paramount

See also: Paramount

EnglishEdit

EtymologyEdit

PIE word
*h₂éd

From Anglo-Norman paramont, paramount (paramount, pre-eminent; above), from Old French par, per (by) + amont, amunt (upward).[1] Par is derived from Latin per (by means of, through), from Proto-Indo-European *per- (to go through; to carry forth, fare);[2] amont and amunt are from Latin ad montem (to the mountain; upward), from ad (up to) (ultimately from Proto-Indo-European *h₂éd (at; to)) + montem (the accusative singular of mōns (mount, mountain), ultimately from Proto-Indo-European *men- (to stand out, tower)).[3]

PronunciationEdit

AdjectiveEdit

paramount (not comparable)

  1. (often postpositive) Highest, supreme; also, chief, leading, pre-eminent.
    Synonym: utmost
    Antonym: paravail
  2. Of the highest importance.
    Synonyms: crucial, imperative; see also Thesaurus:important
    Antonyms: see Thesaurus:insignificant
    Getting those credit cards paid off is paramount.
  3. (obsolete) Of a law, right, etc.: having precedence over or superior to another.
    Synonyms: see Thesaurus:superior

Derived termsEdit

TranslationsEdit

NounEdit

paramount (plural paramounts)

  1. A chief or superior; (specifically, chiefly South Africa) an African chief having the highest status in a region; a paramount chief.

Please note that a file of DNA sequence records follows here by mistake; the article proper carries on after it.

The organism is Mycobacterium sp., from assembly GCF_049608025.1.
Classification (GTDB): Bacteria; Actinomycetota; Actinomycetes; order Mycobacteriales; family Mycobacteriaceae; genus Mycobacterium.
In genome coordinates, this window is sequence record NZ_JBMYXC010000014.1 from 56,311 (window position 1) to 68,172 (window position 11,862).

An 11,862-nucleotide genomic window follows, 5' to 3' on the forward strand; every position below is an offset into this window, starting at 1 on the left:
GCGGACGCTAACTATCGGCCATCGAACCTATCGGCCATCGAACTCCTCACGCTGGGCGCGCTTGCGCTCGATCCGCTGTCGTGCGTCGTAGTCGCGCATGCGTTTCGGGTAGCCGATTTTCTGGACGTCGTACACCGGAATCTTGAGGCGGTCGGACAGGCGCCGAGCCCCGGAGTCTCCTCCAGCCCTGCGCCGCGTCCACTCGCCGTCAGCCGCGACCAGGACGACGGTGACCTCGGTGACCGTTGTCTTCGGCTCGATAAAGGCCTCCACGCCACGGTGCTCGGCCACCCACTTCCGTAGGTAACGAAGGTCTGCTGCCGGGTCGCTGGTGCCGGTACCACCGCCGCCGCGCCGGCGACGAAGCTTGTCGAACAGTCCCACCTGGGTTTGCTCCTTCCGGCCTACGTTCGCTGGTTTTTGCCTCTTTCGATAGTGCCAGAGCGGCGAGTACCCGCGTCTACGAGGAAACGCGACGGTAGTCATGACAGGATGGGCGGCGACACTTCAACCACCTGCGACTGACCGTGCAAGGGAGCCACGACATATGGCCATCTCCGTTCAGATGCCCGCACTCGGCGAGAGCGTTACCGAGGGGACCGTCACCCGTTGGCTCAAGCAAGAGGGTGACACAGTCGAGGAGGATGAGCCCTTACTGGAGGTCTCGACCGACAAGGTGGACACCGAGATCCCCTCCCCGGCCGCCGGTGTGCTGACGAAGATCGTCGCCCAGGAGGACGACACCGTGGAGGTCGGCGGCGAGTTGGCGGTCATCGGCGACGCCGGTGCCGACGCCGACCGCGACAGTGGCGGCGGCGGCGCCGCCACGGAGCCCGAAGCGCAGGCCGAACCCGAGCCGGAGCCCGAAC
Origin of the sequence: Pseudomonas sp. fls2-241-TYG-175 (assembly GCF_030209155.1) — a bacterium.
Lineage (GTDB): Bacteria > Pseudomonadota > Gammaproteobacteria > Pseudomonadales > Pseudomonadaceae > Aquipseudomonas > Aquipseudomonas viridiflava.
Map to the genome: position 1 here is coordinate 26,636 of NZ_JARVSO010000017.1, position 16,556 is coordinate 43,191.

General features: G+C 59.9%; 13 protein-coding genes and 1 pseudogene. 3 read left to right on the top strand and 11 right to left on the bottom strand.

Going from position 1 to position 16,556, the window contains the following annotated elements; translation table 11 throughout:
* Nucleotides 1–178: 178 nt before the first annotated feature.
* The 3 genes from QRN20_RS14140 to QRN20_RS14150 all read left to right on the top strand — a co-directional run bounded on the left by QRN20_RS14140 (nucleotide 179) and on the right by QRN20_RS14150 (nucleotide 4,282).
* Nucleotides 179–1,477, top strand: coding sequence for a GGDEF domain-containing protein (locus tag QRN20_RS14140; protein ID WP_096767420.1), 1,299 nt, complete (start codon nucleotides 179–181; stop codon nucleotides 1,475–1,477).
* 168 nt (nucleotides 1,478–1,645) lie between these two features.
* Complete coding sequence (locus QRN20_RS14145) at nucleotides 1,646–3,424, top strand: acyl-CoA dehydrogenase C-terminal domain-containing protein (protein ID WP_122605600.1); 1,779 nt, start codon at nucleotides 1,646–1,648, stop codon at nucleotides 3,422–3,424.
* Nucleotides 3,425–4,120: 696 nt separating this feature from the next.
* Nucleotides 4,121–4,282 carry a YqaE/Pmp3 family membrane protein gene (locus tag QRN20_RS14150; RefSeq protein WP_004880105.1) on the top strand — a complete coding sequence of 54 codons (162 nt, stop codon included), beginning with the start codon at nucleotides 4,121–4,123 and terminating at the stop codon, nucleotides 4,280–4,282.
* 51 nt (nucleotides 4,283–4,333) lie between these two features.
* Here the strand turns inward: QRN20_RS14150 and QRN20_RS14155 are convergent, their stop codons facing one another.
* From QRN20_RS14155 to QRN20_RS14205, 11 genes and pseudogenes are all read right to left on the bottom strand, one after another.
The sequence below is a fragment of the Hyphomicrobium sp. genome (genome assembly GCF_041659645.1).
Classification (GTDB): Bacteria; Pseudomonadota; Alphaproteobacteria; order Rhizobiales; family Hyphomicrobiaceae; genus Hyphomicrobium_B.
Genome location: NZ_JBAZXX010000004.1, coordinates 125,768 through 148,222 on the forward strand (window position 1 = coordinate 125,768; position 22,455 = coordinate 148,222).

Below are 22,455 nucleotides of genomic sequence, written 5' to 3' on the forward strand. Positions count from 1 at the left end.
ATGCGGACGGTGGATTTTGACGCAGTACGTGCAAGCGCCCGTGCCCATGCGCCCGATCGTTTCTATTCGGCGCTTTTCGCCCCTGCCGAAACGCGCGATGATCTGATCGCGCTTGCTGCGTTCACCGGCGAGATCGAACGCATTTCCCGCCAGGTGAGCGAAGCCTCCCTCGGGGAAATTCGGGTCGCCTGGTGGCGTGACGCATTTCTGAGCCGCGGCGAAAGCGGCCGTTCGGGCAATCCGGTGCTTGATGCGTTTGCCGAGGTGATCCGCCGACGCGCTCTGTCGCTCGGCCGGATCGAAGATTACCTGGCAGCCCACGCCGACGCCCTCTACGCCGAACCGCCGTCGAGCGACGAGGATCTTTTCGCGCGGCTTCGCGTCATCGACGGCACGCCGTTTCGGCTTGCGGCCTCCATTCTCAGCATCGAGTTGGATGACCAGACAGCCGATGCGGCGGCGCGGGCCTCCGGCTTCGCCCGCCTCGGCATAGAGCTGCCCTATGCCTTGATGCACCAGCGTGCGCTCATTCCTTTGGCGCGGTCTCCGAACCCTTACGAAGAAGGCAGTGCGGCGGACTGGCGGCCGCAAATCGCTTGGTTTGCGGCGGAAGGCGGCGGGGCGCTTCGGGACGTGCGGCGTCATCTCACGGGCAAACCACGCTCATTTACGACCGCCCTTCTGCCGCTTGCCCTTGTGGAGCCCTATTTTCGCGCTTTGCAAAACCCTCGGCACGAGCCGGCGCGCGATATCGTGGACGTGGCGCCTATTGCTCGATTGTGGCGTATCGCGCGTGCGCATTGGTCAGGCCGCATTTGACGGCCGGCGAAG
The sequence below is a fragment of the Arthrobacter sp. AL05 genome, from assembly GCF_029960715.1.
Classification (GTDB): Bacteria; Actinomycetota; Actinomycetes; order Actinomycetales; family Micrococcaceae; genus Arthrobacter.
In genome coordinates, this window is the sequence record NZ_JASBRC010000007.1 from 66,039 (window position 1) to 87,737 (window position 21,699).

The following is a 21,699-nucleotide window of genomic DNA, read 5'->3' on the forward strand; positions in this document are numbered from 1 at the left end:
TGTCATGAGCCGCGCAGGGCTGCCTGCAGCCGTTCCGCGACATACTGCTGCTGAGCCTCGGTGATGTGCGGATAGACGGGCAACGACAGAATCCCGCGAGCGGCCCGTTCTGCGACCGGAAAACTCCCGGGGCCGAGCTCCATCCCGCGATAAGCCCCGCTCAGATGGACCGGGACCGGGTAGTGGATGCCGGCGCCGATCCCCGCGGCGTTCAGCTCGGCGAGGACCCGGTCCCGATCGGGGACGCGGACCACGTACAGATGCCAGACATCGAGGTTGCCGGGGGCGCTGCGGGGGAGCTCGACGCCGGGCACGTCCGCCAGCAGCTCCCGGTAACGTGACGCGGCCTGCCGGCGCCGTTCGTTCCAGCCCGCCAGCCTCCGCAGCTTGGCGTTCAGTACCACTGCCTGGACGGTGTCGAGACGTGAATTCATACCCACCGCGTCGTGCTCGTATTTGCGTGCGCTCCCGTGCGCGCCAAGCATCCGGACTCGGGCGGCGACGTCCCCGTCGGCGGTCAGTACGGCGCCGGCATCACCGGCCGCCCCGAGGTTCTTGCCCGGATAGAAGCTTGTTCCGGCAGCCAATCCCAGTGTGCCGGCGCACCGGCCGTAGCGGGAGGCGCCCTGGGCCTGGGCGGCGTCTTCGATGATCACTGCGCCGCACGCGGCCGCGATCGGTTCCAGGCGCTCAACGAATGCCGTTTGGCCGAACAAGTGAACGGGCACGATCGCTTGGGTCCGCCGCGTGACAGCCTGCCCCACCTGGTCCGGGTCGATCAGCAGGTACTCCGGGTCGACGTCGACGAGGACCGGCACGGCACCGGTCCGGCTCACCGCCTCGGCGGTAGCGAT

2. (obsolete) A supreme ruler; an overlord; (specifically, historical) in the feudal system, a landowner who did not derive ownership of the land from anyone else, and who was able to grant fees to others; a lord paramount.

TranslationsEdit

ReferencesEdit

  1. ^ paramount, adj., n., and adv.”, in OED Online  , Oxford, Oxfordshire: Oxford University Press, December 2020; “paramount1, adj.”, in Lexico, Dictionary.com; Oxford University Press, 2019–present.
  2. ^ Compare “per, prep.”, in OED Online  , Oxford, Oxfordshire: Oxford University Press, December 2020; “per, prep.”, in Lexico, Dictionary.com; Oxford University Press, 2019–present.
  3. ^ Compare “amount, v.”, in OED Online  , Oxford, Oxfordshire: Oxford University Press, December 2020; “amount, v.”, in Lexico, Dictionary.com; Oxford University Press, 2019–present.

Further readingEdit